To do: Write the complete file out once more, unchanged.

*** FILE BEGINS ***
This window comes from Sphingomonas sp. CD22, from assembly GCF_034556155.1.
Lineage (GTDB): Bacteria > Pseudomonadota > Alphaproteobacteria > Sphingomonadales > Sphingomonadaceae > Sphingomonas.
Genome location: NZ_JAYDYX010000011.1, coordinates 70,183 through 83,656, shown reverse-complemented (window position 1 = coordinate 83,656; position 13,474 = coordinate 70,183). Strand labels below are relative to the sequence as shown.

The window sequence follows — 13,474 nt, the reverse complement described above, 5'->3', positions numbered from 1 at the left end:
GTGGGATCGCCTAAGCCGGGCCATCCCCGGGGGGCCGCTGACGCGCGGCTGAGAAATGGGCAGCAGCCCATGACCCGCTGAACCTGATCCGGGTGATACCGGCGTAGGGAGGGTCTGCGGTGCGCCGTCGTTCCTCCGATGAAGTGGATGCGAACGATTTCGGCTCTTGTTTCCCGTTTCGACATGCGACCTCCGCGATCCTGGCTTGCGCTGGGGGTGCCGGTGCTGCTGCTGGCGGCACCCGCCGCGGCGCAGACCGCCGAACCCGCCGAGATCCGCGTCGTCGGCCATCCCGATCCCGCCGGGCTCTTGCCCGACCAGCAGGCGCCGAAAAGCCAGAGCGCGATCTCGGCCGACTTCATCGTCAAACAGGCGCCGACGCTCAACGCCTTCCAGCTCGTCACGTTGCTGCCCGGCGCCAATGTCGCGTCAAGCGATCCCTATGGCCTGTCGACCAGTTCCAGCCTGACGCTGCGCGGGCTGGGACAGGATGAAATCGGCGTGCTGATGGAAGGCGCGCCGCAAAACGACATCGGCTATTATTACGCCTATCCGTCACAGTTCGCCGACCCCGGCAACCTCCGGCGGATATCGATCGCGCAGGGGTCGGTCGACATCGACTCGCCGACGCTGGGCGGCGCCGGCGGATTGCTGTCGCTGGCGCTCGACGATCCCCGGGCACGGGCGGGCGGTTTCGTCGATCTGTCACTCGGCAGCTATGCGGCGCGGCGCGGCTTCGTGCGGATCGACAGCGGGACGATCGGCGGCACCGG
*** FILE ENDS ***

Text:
This window comes from Sphingomonas sp. CD22, from assembly GCF_034556155.1.
Lineage (GTDB): Bacteria > Pseudomonadota > Alphaproteobacteria > Sphingomonadales > Sphingomonadaceae > Sphingomonas.
Genome location: NZ_JAYDYX010000011.1, coordinates 70,183 through 83,656, shown reverse-complemented (window position 1 = coordinate 83,656; position 13,474 = coordinate 70,183). Strand labels below are relative to the sequence as shown.

The window sequence follows — 13,474 nt, the reverse complement described above, 5'->3', positions numbered from 1 at the left end:
GTGGGATCGCCTAAGCCGGGCCATCCCCGGGGGGCCGCTGACGCGCGGCTGAGAAATGGGCAGCAGCCCATGACCCGCTGAACCTGATCCGGGTGATACCGGCGTAGGGAGGGTCTGCGGTGCGCCGTCGTTCCTCCGATGAAGTGGATGCGAACGATTTCGGCTCTTGTTTCCCGTTTCGACATGCGACCTCCGCGATCCTGGCTTGCGCTGGGGGTGCCGGTGCTGCTGCTGGCGGCACCCGCCGCGGCGCAGACCGCCGAACCCGCCGAGATCCGCGTCGTCGGCCATCCCGATCCCGCCGGGCTCTTGCCCGACCAGCAGGCGCCGAAAAGCCAGAGCGCGATCTCGGCCGACTTCATCGTCAAACAGGCGCCGACGCTCAACGCCTTCCAGCTCGTCACGTTGCTGCCCGGCGCCAATGTCGCGTCAAGCGATCCCTATGGCCTGTCGACCAGTTCCAGCCTGACGCTGCGCGGGCTGGGACAGGATGAAATCGGCGTGCTGATGGAAGGCGCGCCGCAAAACGACATCGGCTATTATTACGCCTATCCGTCACAGTTCGCCGACCCCGGCAACCTCCGGCGGATATCGATCGCGCAGGGGTCGGTCGACATCGACTCGCCGACGCTGGGCGGCGCCGGCGGATTGCTGTCGCTGGCGCTCGACGATCCCCGGGCACGGGCGGGCGGTTTCGTCGATCTGTCACTCGGCAGCTATGCGGCGCGGCGCGGCTTCGTGCGGATCGACAGCGGGACGATCGGCGGCACCGG